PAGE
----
(The Bermuda Jews History Series was originally published in The Bermudian Magazine)
In May of 1941, my grandparents sent round-trip tickets to their eldest daughter, Estelle, to bring her young man, Aaron Levine, to visit them in Bermuda. Estelle, my mother, had met Aaron when she was a freshman and he was a sophomore at Harvard University. The trip was a chance for Myer and Ida to check out their prospective son-in-law. A photograph of Aaron and Estelle on a Bermuda beach shows two young college students, a sweet-faced girl and a skinny young man. She’s kneeling in the sand, smiling unguardedly into the camera. Aaron stands behind her looking proud, defiant and possessive: Bermuda Jews in the making.
Estelle was seventeen when the two first met and her parents were not enthused. Estelle wrote this almost comical reassurance to her father:
I really am glad that you wrote to me because I have been wanting to write to you about Aaron for a long time but I didn’t how to start or what to say. I want to be absolutely frank with you. You are perfectly right about how I feel towards him—I am certainly very attached to him, dependent upon his companionship, and I prefer to be with him than with anybody else. I have felt that way for a long time, since the middle of last year, in fact, but have fought against it, and tried not to admit it, even to myself. I realized that we are both fundamentally very serious, and if we were going to see each other at all it might to lead to something serious, so at the end of last year I told him I didn’t want to see him anymore. For about six months I wouldn’t see him and I was perfectly miserable.
I have tried for the longest time to force myself to go out with other boys but I just can’t do it anymore. It is not a matter of going against your wishes, dear, because you know that I want to do what you would like me to do if I possibly could. I know that what you want is for me to be happy. I feel so much better now that I have told all of this to you. I hope that you understand. I really think that you will. Both youth and lack of money are things that can be overcome—the really important thing is that the boy should have a good character. Please write and tell me that you approve. It is so difficult to know what to do. I can’t give up Aaron but I certainly don’t want to go against your wishes. . . .”
The son-in-law wannabe was determined to win Estelle and set out for Bermuda during Harvard’s 1941 spring reading period. The reading period is an intense few weeks between formal classes and final exams. During my own time at Harvard in the sixties, we rarely left the library, never mind the country, during this mini-semester.
The immigrant work ethic meant that no Levine would have traveled during the reading period lightly. My father’s father, William Isaac Levine, had come to this country as a child and had little formal education before going to work. My grandfather Will sold shoes and sent all five of his children to college, two of them to Harvard. Will, determined to get a Harvard education himself, accompanied my father to class for years.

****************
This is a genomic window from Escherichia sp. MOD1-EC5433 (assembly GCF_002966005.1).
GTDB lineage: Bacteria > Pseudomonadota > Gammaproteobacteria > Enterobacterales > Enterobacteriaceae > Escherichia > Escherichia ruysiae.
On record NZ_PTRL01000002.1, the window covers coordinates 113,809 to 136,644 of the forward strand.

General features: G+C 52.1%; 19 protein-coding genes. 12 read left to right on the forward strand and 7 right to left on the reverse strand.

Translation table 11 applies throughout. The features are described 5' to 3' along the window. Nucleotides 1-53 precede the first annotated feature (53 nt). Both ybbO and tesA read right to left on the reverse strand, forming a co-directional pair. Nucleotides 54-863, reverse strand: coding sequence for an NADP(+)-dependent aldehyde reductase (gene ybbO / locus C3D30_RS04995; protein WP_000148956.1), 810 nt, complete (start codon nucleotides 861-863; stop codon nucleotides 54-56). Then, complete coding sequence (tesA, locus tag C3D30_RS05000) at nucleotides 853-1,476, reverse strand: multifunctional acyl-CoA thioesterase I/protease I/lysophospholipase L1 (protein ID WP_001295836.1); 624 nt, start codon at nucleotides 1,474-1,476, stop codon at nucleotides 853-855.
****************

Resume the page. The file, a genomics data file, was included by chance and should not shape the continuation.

Yet, when the Malloys summoned my father to Shawmeefe, their home in Bermuda’s Between-the-Walls, Dad complied. Myer lent Aaron a jacket to go out to dinner, Dad was too poor to have ever owned one. Myer and Ida put him up at the Hamilton Inn. The Hamilton Inn sat on the harbor, old even in the 1940s, an icon of Bermuda’s gentle, in-sync-with-nature, way of life. The contrast must have been acute as my father was sharp-tongued, driven, impatient, and intense.
Aaron and Estelle married that fall when England was already at war. Aaron expected a draft notice at any time and couldn’t get a job; employers didn’t hire soon-to-be recruits. My mother took a job as a receptionist at Filene’s Department Store in Boston despite her father-in-law’s objection to working wives. Phone connections were made manually in those days and the job was a disaster. Mom just giggles when she describes how the boss yelled, “Who’s that idiot at the reception desk?” just before he fired her.
My father’s weight gain diet of bananas and milk shakes finally worked and Dad went into the army. He modestly described his greatest military skill in boot camp as cleaning latrines. He grabbed the opportunity to join the army’s military intelligence and moved on to Europe. He wrote regularly to Estelle about war, loneliness and literature.
“Am still in the middle of Henry Adams – it is a remarkable book for its analysis of the value of experience – or rather I hope it will be for as yet I don’t know what Adams means by education and what his goal is in being educated. At the moment he is about 27 and has learned nothing which will qualify him to earn a living or to fit into society; he has learned that men in politics are liars-tho he doesn’t believe that that discovery has any value. Germany-as a student-he found heavy and boring; Italy was pleasant but valueless; England was foreign and closed to him and lacked wit and strength. . . ”
The realities of war soon appeared alongside his philosophical musings. While admiring the famous rivers in Europe he had seen, Dad spoke of the beautiful river in Leipzig where a local crowd had watched silently, some applauding, at the drowning of Jewish women and children. My father pined for Bermuda in a letter home, December 1944.
“. . . Bermuda, where the flowers bloom, the sea and water are green and white not ordinary blue, where little children laugh except when they are very young and have to stay in their cribs all day [referring to his newborn son, Joseph] where the girl you left behind you is lovely and sweet like something in a song that reminds you of home and college and a thousand memories. I wish I could write then perhaps I could tell you simply and eloquently how I feel about you and missing you. To put it straightforwardly, I love you and want to get back to you now, now, now.”
Army censorship dictated that Aaron couldn’t write much of what he saw but in May of 1945, Dad wrote: